Participating in health equity improvement is a voluntary activity on the part of actors in the community. As such it is most likely to be maintained if there is a “business case,” meaning that benefits will accrue to the decision maker’s bottom line. What are the advantages of investments in improved health equity and raising awareness among
individuals, employers, and communities as a whole? While much of the health equity discussion rests on a moral argument, there are several economic arguments to support health equity promotion and improving the social determinants of health. One example of a social determinant of health for which there are large disparities among communities is education. By some estimates the annual economic value of better health from education is very high: if less educated populations improved their health and longevity to the level of college-educated Americans, the economic gain would be on the order of $1.02 trillion in 20061 (Schoeni et al., 2011).
Starting with education as an illustration, achieving health equity by reaching the poorest and most marginalized groups of people will require strong community ownership of the value and purpose of education, whether it be primary education, job training, or adult literacy. Disparities in education perpetuate disparities in income and health. What is the incentive—the business case—to improve education and training at individual, employer, and community levels? To individuals, education confers significant wage advantages; therefore, in theory, individuals have a strong incentive to pursue education (Blundell et al., 1999). Educational achievement is also shaped by ability; early childhood education; family background, including family income and parent education; and the local environment, including the quality of schools. The same amount of schooling could lead to very different skills, college experience, and earnings if one person goes to a much better school, with better teachers, instruction, and resources (Deming et al., 2014). Individuals can also achieve higher job earnings through employer training programs, but those most likely to receive additional training have greater skills and more education to begin with (Cappelli, 2004). This reinforcing nature of skills and education highlights how disparities can widen and create a “vicious circle” for those who do not have a strong start with initial qualifications.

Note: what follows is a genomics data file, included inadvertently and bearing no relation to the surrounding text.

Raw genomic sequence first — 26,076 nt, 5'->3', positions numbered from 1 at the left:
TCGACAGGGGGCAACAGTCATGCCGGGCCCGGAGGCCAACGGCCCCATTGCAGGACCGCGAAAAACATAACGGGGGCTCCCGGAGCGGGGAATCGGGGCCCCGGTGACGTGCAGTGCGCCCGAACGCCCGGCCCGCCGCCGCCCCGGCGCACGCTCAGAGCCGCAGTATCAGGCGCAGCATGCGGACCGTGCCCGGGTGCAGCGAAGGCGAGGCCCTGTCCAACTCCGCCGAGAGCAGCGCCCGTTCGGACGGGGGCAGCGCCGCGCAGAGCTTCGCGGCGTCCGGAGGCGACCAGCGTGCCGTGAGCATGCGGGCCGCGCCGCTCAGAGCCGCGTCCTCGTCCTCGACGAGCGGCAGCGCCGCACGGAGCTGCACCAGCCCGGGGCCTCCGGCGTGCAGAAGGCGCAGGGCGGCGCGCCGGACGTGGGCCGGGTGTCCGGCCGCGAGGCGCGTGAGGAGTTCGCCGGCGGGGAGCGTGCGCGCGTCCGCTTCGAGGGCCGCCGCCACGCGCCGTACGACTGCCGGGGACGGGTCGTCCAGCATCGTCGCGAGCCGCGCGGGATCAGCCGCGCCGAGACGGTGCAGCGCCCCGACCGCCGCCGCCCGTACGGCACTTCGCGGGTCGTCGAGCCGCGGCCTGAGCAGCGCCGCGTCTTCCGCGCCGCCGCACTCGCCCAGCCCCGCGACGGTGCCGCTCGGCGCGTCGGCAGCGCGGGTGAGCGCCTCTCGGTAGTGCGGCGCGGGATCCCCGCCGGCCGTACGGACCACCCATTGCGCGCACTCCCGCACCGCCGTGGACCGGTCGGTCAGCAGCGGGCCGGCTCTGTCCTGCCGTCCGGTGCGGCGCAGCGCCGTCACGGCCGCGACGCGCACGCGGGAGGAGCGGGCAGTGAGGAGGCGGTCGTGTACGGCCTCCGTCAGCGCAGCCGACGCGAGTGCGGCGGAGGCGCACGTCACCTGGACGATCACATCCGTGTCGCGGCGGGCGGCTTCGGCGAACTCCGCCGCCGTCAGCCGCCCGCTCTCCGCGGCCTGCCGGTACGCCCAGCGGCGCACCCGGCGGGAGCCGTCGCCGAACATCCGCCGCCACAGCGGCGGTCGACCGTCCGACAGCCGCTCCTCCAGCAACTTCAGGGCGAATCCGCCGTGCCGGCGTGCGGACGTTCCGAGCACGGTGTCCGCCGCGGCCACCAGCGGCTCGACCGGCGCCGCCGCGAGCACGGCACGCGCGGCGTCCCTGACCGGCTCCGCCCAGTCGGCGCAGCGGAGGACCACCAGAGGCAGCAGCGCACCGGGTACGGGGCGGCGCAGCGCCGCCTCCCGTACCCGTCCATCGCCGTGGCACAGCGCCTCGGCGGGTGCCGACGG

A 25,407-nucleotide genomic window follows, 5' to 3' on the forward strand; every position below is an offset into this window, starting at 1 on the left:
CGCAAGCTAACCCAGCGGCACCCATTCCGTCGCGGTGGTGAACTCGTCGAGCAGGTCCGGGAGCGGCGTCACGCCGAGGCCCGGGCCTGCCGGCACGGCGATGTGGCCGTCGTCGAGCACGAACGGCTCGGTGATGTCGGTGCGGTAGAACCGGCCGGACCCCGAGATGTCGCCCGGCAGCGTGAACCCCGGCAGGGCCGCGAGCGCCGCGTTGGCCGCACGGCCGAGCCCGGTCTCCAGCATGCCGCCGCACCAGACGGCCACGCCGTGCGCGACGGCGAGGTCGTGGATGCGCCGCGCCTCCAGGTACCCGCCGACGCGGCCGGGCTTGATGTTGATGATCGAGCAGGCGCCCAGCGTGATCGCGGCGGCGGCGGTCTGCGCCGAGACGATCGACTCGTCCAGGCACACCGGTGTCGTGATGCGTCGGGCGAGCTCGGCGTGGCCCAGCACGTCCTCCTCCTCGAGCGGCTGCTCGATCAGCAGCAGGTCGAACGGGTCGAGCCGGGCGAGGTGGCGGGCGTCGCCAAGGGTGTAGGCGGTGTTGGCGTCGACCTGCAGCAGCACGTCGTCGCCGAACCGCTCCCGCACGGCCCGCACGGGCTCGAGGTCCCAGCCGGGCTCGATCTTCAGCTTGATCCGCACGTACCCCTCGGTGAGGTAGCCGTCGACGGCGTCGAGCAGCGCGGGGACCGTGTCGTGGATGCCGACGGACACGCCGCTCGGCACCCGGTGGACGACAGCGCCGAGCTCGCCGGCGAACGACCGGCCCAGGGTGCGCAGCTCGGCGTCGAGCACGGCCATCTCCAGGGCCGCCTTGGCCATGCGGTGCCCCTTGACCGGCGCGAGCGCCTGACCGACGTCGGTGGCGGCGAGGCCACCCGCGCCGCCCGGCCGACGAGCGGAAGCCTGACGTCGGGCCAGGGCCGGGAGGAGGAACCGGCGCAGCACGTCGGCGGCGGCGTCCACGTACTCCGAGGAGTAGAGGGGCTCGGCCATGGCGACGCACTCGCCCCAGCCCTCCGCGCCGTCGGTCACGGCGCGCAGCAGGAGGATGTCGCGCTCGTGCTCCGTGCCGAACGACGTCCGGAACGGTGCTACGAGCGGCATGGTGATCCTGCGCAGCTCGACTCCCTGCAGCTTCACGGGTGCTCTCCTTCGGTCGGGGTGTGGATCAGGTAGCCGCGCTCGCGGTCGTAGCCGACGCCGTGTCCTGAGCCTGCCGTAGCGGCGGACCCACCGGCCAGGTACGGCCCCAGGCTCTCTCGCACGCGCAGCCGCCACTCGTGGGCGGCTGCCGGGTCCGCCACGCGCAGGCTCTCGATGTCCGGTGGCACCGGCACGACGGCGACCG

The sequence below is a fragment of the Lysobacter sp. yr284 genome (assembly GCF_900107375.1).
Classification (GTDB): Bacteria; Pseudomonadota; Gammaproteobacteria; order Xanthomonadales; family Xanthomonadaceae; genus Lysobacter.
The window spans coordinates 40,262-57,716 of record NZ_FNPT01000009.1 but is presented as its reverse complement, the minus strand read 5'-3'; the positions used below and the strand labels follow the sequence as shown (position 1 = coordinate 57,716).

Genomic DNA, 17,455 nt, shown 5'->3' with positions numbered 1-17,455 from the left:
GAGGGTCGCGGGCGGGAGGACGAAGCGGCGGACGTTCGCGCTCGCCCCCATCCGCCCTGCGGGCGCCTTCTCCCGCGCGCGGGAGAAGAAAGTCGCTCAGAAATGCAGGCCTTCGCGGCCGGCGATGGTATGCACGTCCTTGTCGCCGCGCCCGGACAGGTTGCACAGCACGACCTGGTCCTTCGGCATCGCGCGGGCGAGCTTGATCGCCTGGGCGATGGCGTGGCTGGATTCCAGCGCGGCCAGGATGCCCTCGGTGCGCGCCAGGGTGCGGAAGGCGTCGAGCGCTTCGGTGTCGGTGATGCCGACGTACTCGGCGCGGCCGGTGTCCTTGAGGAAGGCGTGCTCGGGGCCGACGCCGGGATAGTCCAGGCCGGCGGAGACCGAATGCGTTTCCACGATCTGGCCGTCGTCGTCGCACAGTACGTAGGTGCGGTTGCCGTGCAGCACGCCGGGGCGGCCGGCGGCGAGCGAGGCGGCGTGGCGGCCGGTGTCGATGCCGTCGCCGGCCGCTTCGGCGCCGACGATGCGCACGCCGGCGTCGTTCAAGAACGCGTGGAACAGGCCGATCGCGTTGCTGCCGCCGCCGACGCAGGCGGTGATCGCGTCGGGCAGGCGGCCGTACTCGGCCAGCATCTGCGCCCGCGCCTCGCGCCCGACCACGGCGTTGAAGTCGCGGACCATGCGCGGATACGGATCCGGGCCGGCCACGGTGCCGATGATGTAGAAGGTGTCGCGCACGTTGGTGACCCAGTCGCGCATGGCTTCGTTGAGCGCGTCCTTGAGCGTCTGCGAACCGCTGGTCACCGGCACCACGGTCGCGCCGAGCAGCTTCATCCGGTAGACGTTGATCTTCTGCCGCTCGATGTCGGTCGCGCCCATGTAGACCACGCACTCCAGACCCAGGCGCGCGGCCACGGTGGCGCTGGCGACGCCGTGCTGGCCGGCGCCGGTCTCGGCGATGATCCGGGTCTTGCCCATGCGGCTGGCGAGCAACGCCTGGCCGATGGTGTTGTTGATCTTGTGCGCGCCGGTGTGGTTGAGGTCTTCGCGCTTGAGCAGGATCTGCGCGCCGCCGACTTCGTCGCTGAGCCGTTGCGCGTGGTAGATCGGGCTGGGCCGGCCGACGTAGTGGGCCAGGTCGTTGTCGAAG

Part of the reason a community’s commitment to education is important is that any one employer in the community is likely to invest in education, whether by supporting secondary education or general training. Using a standard model a typical firm’s calculus would be that education and training could improve worker productivity, making the firm more competitive and profitable (Becker, 1993). However, the more skilled workers could leave and work for a competing firm. Even if the firm were willing to pay a higher wage to retain the now higher-skilled worker, it would have “lost” its investment in training. In the real world, firms do
1 “[This estimate does] not capture the causal effects of education on health. Instead, [it estimates] the foregone benefıts if indeed the less-educated individuals experienced the same health and mortality as the college graduates” (Schoeni et al., 2011, p. S70).
support education and training, and this appears to be driven by contextual factors such as minimum wages, unionization, and employer competition in local areas (Acemoglu and Pischke, 1999; Autor, 2001). Firms also engage in particular or firm-specific training rather than general training. In contrast to general training, local employers may be more willing to invest in firm-specific training because the skills do not transfer to competitors as readily. Thus, the immediate business case for individual firms to act on behalf of general education and training in the community is somewhat narrow.
Mobilizing the Private Sector
While there is strong motivation at the individual level to pursue improvement, such as education, because of the prospect of higher incomes in the future, there is also a societal component at play. The spillover benefits of a more educated community accrue to everyone. Communities benefit from having an educated and literate population with greater civic engagement, lower crime, greater social cohesion, and economic growth. Firms can adapt their use of technology and equipment to the skills of a more educated, local work force, and more educated workers may exchange new ideas, furthering innovation. These spillover benefits mean that the community together, not just any one actor, should play an important role in supporting education. The challenge is that education benefits accrue over the long run and are thus investments that politically may be difficult to sustain. Private–public partnerships, such as Made in Durham, which works through a multi-sector collaborative to increase high school graduation rates and employment (NASEM, 2016; Stratton et al., 2012), have appeared to overcome some of the disincentives faced by any one actor operating in isolation.